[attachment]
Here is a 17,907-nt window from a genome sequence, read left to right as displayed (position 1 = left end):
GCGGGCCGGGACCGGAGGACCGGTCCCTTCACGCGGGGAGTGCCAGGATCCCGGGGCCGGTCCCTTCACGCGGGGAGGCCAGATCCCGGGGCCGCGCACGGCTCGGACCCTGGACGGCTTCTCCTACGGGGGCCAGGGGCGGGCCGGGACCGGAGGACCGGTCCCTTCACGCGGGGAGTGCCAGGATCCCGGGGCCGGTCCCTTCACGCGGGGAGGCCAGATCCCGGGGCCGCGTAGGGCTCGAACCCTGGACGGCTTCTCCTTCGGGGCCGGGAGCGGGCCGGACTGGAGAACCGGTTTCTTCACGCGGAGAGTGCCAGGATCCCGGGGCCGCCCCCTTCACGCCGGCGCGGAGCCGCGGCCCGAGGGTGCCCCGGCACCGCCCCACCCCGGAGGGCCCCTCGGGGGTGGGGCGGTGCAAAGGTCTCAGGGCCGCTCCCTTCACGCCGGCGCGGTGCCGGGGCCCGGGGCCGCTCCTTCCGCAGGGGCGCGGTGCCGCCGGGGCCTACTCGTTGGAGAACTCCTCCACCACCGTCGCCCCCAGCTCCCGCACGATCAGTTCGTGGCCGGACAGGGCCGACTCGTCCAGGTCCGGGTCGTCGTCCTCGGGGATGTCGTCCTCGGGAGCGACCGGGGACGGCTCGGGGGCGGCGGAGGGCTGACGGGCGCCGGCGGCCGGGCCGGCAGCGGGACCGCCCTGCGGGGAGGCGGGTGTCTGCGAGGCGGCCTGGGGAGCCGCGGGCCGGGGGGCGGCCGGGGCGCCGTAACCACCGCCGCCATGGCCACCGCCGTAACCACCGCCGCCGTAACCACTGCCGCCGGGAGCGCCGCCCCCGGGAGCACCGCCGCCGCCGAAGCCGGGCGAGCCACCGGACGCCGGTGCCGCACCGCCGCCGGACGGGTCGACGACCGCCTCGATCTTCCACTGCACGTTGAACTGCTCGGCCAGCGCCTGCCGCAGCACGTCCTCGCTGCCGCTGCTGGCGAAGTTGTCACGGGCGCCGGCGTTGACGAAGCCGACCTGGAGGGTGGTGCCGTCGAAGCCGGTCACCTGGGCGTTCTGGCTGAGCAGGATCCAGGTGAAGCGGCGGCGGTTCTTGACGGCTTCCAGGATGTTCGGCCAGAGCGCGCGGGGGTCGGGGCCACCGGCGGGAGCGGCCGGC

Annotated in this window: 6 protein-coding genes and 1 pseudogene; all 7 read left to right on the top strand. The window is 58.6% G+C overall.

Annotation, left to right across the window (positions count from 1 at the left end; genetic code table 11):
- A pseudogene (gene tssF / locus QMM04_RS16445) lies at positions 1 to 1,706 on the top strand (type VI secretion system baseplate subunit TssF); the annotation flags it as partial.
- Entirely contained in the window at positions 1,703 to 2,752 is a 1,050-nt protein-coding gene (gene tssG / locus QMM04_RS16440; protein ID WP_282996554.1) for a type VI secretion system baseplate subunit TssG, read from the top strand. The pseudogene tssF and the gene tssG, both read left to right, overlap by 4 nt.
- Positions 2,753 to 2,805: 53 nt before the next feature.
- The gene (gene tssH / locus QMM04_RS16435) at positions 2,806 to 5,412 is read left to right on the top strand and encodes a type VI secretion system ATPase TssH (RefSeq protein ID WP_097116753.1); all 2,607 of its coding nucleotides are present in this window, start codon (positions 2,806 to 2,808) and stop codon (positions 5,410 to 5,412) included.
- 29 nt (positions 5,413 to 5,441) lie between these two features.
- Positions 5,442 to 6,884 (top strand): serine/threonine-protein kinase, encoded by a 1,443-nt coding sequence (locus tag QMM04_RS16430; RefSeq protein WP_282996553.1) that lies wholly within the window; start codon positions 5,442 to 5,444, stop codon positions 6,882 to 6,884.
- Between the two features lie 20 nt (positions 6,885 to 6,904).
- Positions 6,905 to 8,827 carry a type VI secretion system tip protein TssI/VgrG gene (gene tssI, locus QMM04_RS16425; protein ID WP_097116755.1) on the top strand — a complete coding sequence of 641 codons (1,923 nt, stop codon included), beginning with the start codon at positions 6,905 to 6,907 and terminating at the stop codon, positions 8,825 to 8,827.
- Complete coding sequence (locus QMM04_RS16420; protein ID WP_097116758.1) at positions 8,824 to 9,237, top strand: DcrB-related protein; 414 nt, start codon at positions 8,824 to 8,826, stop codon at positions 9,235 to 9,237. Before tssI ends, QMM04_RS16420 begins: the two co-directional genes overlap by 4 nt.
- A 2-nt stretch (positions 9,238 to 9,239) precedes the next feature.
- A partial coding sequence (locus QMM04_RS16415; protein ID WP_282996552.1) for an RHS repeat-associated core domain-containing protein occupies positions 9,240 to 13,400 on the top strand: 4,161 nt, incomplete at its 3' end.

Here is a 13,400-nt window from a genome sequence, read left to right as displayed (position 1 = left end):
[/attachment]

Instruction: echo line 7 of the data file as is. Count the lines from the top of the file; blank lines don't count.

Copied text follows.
- Positions 2,753 to 2,805: 53 nt before the next feature.